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Minnesota Secretary of State Steve Simon visits Bemidji High School

Students at Bemidji High School received a special visit from Minnesota Secretary of State Steve Simon, where discussed elections and the importance of voting.

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Minnesota Secretary of State Steve Simon speaks to Bemidji High School students about voter turnout as part of his 87-county tour on Wednesday, Dec. 7, 2022, at BHS.
Madelyn Haasken / Bemidji Pioneer
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BEMIDJI — Students at Bemidji High School received an exciting visit from Minnesota Secretary of State Steve Simon on Wednesday as a part of his tour across the state to visit and meet with different communities.

Gathered in a lecture hall, students from some of the high school’s advanced placement classes had the opportunity to listen to Simon as he discussed elections, democracy and the importance of voting.

“To me, all roads lead to the ballot box,” Simon shared. “I always say your vote is not just your voice, it’s your power.”

After providing a brief explanation of what his job entails, outlining his office’s role in elections and business, Simon went on to ask the students their perspective on some key challenges — namely voter participation in younger populations.

“It’s no secret that young people tend to vote at much lower rates than people who are older,” Simon said, “that’s across the board everywhere in America. If it were easy to solve, it would have been solved.”

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Bemidji High School students listen to Minnesota Secretary of State Steve Simon speak as part of his 87-county tour on Wednesday, Dec. 7, 2022, at BHS.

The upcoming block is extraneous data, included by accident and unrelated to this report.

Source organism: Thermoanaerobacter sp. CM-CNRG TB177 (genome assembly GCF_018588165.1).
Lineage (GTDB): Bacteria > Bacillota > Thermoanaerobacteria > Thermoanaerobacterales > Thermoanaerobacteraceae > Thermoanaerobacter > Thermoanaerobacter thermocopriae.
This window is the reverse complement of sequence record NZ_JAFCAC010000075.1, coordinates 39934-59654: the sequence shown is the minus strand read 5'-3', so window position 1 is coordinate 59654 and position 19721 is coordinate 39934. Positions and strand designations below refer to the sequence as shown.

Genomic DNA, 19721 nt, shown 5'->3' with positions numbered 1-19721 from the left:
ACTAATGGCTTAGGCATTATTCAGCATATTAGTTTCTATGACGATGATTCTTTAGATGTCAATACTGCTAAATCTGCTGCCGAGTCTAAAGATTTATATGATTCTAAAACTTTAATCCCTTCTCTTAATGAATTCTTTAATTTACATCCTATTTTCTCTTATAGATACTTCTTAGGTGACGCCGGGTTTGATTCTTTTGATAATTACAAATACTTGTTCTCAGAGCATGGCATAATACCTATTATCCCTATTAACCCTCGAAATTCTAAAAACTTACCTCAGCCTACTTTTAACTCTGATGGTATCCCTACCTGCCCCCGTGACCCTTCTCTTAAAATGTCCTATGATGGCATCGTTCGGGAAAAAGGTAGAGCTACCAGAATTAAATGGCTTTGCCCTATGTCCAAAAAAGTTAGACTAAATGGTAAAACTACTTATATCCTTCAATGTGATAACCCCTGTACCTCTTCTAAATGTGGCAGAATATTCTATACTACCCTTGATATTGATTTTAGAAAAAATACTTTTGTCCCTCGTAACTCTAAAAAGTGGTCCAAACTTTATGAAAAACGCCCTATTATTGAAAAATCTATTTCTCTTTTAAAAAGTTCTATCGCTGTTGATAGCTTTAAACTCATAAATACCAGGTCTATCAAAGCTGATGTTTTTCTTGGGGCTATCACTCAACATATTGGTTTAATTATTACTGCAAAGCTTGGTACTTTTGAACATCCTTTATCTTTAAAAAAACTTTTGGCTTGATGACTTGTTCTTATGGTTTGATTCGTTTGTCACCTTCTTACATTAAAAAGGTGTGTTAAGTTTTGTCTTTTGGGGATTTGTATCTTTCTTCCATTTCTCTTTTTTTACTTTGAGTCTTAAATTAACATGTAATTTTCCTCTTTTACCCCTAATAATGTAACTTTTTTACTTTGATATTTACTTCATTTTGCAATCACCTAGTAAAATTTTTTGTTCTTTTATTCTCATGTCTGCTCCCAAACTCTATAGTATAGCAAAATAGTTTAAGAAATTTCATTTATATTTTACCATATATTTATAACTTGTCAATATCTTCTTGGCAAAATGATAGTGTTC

Madelyn Haasken / Bemidji Pioneer

Simon asked the students about their thoughts on the issue, and then shared some common themes he’s come across about the topic.

No matter where he goes in the state, Simon explained that young voters, typically defined as ranging from 18 to 29, share similar concerns with him. These concerns range from feeling uninformed about candidates and their positions to feeling disillusioned with politics.

For the first issue, Simon emphasized to the students that there’s no shame in only voting for the races where they feel informed and that once they gain the right to vote even using it for only part of their ballot can make a difference.

“Go in and vote on the stuff you do know,” Simon said. “In a perfect world, would I want you and every Minnesotan to vote in every contest? Of course, but until then, don’t let your lack of familiarity with every single contest interfere with letting your voice be heard on the ones you do have an opinion on.”

For those who feel disillusioned and frustrated with politics, Simon empathized but still stressed that voting can make a difference and likened not voting to a form of surrender.

“It’s easy to be frustrated with politics. I am. We all are,” Simon said, “(but) don’t give up that voice, don’t give up that power…people who vote get listened to, and communities who vote get attention.”

During the last portion of his time, Simon took questions from the students. Some students asked about the details of his job and campaigning, while others wanted to know more about how Minnesota’s elections are protected and secured.

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Minnesota Secretary of State Steve Simon speaks to Bemidji High School students as part of his 87-county tour on Wednesday, Dec. 7, 2022, at BHS.
Madelyn Haasken / Bemidji Pioneer

“Part of it is demystifying and being clear about what the (election) system is,” Simon shared. “I’m convinced that when people come to understand our election system as it is, and not as it’s been too often falsely portrayed, they will come away with a ton of confidence.”

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Much of Simon’s tour, which goes through 87 counties, is to have those conversations with Minnesotans of every background, from high school students to civic organizations.

“It’s up to us and others who do democracy work to get out there and talk about it, answer questions about voter fraud and ‘Why should I vote?’ and just about the system and its security and integrity,” Simon explained. “Because if we don’t do it, no one else is necessarily going to do it.”

Nicole Ronchetti is a reporter at the Bemidji Pioneer, focusing on local government and community health.
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